Why H pylori cannot be precisely linked to NVP and HG has been attributed to several factors. First, most studies used antibody testing to assess for infection. However, serologic testing for H pylori cannot distinguish between active infection and past infection, and active versus past infection may produce different effects on symptoms. Second, most studies have not assessed and/or accounted for the H pylori strain. Cytotoxin-associated gene A (CagA) protein is a marker for increased peptic ulcers and is linked to a more aggressive strain of H pylori . Only a single study included in the 2009 meta-analysis assessed for CagA pathogenicity. In this study by Xia and colleagues, CagA positivity was more prevalent in patients with HG.
Treatment eradicates H pylori in the majority of patients; however, currently there are no guidelines for the evaluation or treatment of H pylori during pregnancy, as the subsequent alleviation of symptoms of HG has not been widely studied. Case reports and cases series suggest that treatment and eradication of H pylori can decrease nausea and vomiting in pregnancy and should be considered in patients with intractable symptoms. Larger studies, however, are needed to determine if and when treatment should be initiated during pregnancy given the concerns of drug safety. At present, experts recommend that after pregnancy and lactation have been completed, patients should be treated with triple therapy for 2 weeks.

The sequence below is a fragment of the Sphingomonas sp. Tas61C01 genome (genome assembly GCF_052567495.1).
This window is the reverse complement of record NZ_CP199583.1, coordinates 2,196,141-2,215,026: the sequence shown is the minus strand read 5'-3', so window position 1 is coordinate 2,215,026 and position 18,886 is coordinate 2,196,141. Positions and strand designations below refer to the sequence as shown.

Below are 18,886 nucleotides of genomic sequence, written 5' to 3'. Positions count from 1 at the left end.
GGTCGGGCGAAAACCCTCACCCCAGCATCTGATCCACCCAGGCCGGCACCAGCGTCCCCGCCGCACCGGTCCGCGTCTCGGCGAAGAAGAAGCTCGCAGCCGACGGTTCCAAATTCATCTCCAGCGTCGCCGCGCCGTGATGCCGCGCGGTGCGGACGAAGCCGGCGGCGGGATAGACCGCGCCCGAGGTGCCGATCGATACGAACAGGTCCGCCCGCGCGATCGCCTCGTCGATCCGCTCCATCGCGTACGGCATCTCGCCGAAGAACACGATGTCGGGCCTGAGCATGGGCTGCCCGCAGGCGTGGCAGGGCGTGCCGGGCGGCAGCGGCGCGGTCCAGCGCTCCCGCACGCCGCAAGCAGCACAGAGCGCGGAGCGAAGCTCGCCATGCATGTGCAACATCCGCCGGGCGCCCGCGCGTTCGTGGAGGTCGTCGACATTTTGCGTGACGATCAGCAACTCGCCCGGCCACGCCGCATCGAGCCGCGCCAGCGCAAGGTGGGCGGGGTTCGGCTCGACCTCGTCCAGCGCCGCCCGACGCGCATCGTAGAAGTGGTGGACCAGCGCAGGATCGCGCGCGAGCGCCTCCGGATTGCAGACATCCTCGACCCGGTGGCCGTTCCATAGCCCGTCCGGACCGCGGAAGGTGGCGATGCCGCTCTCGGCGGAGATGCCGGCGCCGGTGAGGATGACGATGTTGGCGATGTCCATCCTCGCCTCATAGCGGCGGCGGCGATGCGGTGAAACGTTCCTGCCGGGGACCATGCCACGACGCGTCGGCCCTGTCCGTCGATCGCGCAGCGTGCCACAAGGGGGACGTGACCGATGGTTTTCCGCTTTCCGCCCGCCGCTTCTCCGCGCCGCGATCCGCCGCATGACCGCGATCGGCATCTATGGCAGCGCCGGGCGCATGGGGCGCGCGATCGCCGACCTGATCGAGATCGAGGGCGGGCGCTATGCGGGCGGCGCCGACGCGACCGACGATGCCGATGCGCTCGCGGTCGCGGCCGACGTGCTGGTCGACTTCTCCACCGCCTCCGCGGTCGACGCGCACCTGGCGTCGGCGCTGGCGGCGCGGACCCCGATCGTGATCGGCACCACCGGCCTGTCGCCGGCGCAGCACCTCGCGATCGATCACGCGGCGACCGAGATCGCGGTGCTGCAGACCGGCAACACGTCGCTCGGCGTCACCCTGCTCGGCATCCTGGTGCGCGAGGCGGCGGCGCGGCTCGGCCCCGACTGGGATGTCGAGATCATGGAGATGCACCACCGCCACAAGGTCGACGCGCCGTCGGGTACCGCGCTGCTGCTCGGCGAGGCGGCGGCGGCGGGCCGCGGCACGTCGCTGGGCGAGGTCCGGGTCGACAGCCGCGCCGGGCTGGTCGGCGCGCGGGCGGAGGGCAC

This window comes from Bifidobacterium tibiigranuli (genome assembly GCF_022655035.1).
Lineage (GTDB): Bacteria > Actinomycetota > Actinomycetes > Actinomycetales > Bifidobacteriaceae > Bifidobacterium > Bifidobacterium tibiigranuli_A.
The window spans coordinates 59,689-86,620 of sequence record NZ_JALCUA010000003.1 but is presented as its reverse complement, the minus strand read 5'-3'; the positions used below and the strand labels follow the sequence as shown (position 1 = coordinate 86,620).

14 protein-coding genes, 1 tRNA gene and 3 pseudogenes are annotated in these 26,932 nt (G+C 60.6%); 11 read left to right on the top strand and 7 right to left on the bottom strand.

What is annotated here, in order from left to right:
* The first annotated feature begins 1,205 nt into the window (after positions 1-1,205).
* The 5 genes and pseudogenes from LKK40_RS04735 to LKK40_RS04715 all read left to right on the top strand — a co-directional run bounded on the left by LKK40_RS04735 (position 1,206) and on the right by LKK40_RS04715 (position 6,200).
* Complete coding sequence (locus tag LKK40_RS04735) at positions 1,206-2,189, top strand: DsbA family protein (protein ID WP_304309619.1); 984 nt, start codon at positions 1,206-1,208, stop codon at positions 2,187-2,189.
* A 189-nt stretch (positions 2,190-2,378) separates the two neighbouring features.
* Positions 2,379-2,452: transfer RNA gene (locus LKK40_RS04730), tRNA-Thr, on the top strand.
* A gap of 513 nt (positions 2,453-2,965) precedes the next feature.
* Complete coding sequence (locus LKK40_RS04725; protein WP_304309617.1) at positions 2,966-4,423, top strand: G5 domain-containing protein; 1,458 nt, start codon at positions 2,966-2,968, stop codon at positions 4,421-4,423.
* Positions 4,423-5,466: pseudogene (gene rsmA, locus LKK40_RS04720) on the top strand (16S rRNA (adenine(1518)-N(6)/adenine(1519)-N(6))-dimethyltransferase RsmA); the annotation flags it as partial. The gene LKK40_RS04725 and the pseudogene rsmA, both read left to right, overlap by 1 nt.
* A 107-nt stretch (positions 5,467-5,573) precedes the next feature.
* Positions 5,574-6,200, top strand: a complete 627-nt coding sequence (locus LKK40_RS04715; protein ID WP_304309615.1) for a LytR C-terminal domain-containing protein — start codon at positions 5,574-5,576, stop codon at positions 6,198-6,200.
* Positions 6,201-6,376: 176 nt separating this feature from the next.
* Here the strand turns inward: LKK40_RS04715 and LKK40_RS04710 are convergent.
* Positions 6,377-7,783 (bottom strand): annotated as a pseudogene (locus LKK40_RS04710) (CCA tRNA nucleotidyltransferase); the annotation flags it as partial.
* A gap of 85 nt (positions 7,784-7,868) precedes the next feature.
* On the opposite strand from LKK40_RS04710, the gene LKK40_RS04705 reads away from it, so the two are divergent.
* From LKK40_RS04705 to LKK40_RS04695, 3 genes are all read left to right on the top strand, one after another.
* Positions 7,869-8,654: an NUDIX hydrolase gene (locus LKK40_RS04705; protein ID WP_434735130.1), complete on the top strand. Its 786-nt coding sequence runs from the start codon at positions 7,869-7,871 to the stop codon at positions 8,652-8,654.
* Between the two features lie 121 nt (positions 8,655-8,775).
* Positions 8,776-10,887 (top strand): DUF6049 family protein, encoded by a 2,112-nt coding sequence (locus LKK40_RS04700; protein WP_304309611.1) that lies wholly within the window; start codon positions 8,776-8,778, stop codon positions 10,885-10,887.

Alterations in lower esophageal sphincter (LES) resting pressure and esophageal peristalsis have been linked to NVP. Although these changes are more typically associated with heartburn in pregnancy, gastroesophageal reflux disease (GERD) may produce atypical symptoms such as nausea, and contribute to NVP. Estrogen and progesterone are the likely mediators of esophageal dysmotility in pregnancy, wherein estrogen serves as a primer and progesterone causes LES relaxation.